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The Cathedral Church of St Columba standing in a prominent position on the north east side of Oban Bay is the seat of the Roman Catholic Bishop of Argyll and the Isles and mother church of the Diocese of Argyll and the Isles. Described for its architecture as one of the finest churches in Scotland it, and its unique predecessor made of tin, has an interesting history. This week, and over the next two weeks, Iain Thornber provides us with a glimpse of how they came to be built.
When the Scottish Catholic hierarchy was restored by Pope Leo XIII in 1878 just over 300 years after the Reformation, when Scotland broke with the Papacy and developed a predominantly Calvinistic national church, the ancient bishopric of Argyll and the Isles was re-established and united under one bishop.
The first was the Gaelic speaking Rt Rev Angus MacDonald (1844-1900), descended from an old distinguished Highland family, the MacDonalds of Glenaladale, whose fortunes were closely associated with the 1745 Jacobite Rising. It was on the neighbouring estate of Glenfinnan that Prince Charles Edward Stuart landed when he set out on his ill-starred enterprise, and it was a Bishop MacDonald, who, although doubtful of the outcome of the struggle, consecrated the Prince’s standard.
The youngest of three brothers, Angus was born on September 8, 1844, at Borrodale – a farm lying between Lochailort and Arisaig. He began studying for the priesthood at St Cuthbert’s College, Ushaw, County Durham, where he was ordained in July 1872. His earliest charge was St Patricks, Glasgow. His rise in the church from priest to Bishop and finally Archbishop of St Andrews and Metropolitan of Scotland was meteoric. Marking his passing in May 1900, the Oban Times wrote that his death was not only a loss to the church but to every member of his flock who ever came into contact with him.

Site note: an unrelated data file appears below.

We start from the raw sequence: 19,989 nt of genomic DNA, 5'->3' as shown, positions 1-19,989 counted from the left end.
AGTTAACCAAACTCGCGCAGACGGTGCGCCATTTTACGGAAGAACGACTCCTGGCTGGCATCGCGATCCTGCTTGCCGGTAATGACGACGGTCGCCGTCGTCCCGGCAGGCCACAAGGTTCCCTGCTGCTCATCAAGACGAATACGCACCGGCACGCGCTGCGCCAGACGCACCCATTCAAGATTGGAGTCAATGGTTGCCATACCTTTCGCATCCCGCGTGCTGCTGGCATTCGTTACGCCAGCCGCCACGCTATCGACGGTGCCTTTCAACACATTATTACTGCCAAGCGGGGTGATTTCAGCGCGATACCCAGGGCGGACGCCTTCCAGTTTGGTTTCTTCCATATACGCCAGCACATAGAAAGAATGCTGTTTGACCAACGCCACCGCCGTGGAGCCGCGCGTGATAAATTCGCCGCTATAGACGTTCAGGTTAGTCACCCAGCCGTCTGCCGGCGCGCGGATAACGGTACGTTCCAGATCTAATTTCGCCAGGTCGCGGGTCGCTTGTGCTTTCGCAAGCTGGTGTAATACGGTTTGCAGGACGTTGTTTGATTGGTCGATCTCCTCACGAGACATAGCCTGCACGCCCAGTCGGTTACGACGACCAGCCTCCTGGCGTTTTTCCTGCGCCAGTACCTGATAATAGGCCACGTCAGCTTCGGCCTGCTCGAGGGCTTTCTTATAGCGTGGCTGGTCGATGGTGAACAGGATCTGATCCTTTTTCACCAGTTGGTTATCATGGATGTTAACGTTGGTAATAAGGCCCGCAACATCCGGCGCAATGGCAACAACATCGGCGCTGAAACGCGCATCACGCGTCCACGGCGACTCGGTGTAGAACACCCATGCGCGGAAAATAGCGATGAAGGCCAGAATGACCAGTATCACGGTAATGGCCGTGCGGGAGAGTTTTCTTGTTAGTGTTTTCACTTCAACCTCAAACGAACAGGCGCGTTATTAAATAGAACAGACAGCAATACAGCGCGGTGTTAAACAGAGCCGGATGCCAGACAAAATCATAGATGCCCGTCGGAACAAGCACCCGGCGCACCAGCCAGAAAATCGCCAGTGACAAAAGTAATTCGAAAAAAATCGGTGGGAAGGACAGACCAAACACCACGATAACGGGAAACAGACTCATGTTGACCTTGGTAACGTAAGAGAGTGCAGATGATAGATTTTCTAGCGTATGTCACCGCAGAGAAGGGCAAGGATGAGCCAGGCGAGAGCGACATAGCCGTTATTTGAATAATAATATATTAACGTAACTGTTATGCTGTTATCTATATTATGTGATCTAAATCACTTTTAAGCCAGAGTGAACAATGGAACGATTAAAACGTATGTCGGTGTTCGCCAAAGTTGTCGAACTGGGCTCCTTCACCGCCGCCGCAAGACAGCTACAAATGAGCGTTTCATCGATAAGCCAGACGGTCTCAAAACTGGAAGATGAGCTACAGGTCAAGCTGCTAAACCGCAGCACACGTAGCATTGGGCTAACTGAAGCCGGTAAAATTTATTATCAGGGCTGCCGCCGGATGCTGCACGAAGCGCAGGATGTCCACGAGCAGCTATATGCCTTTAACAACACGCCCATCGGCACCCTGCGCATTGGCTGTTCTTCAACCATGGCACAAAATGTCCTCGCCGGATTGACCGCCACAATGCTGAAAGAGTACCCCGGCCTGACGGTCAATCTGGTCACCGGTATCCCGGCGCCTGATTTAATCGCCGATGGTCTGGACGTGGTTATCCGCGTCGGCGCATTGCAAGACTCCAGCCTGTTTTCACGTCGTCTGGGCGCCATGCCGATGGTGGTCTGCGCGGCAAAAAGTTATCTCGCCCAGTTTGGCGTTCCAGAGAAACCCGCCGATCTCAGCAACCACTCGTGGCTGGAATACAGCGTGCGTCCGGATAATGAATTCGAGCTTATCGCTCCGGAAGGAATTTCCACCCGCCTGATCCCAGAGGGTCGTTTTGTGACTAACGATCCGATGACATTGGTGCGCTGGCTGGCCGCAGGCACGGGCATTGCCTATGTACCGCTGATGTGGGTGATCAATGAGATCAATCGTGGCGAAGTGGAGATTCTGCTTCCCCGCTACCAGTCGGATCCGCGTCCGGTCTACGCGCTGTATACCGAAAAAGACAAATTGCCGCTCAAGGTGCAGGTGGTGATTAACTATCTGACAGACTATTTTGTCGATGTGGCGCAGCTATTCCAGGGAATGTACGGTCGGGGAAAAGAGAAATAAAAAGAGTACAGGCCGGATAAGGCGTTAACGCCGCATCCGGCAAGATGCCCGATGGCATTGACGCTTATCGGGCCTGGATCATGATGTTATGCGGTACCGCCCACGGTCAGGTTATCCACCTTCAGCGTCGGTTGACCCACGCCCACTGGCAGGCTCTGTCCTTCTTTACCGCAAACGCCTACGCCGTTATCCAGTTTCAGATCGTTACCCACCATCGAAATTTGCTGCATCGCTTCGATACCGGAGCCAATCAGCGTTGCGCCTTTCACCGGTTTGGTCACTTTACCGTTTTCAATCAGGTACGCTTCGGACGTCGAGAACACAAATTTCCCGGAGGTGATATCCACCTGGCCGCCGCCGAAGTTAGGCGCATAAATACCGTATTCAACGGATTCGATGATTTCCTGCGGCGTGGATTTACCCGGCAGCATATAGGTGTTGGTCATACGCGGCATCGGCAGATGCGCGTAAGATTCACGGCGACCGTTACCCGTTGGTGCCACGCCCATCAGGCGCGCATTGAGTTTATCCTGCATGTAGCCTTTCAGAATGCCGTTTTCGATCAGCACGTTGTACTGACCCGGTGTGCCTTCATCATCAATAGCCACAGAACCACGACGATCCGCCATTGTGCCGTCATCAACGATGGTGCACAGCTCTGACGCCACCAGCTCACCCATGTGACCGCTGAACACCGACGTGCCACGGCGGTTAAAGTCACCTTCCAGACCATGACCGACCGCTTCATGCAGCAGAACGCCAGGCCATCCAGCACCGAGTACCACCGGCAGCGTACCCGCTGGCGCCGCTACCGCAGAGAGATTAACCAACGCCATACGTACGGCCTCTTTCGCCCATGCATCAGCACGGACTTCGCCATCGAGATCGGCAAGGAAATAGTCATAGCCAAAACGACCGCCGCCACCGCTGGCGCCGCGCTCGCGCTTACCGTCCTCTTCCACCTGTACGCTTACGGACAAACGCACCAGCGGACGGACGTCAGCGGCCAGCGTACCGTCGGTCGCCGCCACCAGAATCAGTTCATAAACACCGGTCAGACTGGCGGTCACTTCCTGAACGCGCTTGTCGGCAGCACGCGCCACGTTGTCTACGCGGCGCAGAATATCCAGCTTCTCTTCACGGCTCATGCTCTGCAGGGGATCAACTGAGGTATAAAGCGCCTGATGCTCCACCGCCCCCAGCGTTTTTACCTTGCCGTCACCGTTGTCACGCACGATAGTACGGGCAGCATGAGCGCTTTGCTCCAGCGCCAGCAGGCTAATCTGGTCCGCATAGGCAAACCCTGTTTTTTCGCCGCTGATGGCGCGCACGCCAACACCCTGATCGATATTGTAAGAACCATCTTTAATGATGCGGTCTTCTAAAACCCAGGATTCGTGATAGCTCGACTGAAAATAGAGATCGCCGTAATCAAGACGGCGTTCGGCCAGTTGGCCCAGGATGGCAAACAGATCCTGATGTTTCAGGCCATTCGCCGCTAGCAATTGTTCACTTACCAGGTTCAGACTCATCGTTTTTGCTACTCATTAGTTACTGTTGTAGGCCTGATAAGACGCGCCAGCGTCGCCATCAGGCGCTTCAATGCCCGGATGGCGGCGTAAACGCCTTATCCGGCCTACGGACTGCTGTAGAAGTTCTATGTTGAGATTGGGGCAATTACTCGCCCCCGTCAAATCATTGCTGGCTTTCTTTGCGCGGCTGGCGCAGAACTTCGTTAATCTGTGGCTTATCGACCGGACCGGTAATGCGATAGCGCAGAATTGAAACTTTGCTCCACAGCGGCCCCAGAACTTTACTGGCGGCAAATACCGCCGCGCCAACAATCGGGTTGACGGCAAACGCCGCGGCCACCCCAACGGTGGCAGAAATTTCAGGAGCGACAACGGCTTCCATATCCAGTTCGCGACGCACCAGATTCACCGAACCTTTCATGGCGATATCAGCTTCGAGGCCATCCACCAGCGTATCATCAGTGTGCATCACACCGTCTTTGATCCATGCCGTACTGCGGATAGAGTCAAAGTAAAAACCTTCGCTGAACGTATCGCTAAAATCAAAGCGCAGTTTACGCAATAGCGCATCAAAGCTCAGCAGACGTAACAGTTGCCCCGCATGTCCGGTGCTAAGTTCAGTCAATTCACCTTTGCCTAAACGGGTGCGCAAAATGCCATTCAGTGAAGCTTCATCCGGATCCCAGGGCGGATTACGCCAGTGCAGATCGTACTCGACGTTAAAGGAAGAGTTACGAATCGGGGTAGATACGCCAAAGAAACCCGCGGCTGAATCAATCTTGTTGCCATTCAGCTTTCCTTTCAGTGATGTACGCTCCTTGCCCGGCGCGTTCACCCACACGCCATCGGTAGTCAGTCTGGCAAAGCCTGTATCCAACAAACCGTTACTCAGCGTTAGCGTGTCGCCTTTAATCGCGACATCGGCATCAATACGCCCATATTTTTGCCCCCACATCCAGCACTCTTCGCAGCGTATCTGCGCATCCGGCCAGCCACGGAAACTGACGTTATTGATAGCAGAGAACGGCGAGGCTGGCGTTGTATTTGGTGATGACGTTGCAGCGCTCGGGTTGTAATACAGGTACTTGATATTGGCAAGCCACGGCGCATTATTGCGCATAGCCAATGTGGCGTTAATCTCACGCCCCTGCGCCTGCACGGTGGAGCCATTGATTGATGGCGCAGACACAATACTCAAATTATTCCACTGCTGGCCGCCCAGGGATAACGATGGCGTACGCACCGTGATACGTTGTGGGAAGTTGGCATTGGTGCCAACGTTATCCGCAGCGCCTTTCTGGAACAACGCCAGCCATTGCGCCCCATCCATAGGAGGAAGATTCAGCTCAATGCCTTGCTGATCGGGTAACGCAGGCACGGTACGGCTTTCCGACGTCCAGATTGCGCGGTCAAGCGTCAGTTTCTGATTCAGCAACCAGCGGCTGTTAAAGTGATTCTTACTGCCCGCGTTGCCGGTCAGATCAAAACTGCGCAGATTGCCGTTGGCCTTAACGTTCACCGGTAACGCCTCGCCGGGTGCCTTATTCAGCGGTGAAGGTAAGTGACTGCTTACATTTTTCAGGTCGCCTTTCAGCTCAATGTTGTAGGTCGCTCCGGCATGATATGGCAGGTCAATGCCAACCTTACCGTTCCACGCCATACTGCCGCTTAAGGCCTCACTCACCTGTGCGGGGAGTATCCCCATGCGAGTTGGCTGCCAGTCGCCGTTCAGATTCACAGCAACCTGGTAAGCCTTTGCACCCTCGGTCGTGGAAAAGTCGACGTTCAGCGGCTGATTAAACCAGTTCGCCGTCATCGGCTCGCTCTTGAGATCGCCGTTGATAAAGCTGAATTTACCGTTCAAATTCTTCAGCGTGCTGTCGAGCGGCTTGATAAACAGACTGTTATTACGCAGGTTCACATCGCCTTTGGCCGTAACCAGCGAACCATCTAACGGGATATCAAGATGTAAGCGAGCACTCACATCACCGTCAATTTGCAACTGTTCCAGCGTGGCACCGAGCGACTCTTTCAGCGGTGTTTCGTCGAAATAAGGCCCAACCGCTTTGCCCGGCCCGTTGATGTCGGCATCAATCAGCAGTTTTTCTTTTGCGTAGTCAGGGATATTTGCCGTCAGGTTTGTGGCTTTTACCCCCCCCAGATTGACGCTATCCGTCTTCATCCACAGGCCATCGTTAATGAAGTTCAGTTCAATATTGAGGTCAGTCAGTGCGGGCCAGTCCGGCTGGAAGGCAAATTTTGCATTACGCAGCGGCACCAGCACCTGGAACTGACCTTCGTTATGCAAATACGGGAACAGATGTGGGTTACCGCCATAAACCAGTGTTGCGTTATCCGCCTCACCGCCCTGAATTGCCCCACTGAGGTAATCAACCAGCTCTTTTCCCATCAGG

Although there were very few Catholics in and around Oban at that time, Bishop Angus was aware of its closeness to Iona, the spiritual foundation of the diocese, and the town’s growing popularity as a tourist destination. It was also the railhead and gateway to the isles, with ferries sailing to and from the Inner and Outer Hebrides where Catholicism flourished long before the Reformation. Here he would build his cathedral.
The early history of the present Diocese of Argyll and the Isles owes a great deal to Sir Charles Gordon, a wealthy Roman Catholic landowner and lawyer from Banffshire who bought Drimnin estate on the Morvern peninsula in 1835. The following year Sir Charles began building a chapel on the site of the 17th century Drimnin Castle, dedicating it to St Columba who had passed by on his way to Ardnamurchan 1200 years earlier. The architect was James Anderson of Edinburgh and the well-known church artists Dyce and Hay, decorated the interior. It had seating for 80 with a sacristy and gallery for the choir and cost £500. Opened on September 9, 1838, it was erected not only to serve the Gordon family, their tenants and staff, but as a centre for the Catholics of Mull, Ardnamurchan and further afield, including Oban. At the time it was considered an important mission and might well be described as the pre-Cathedral of Argyll and the Isles.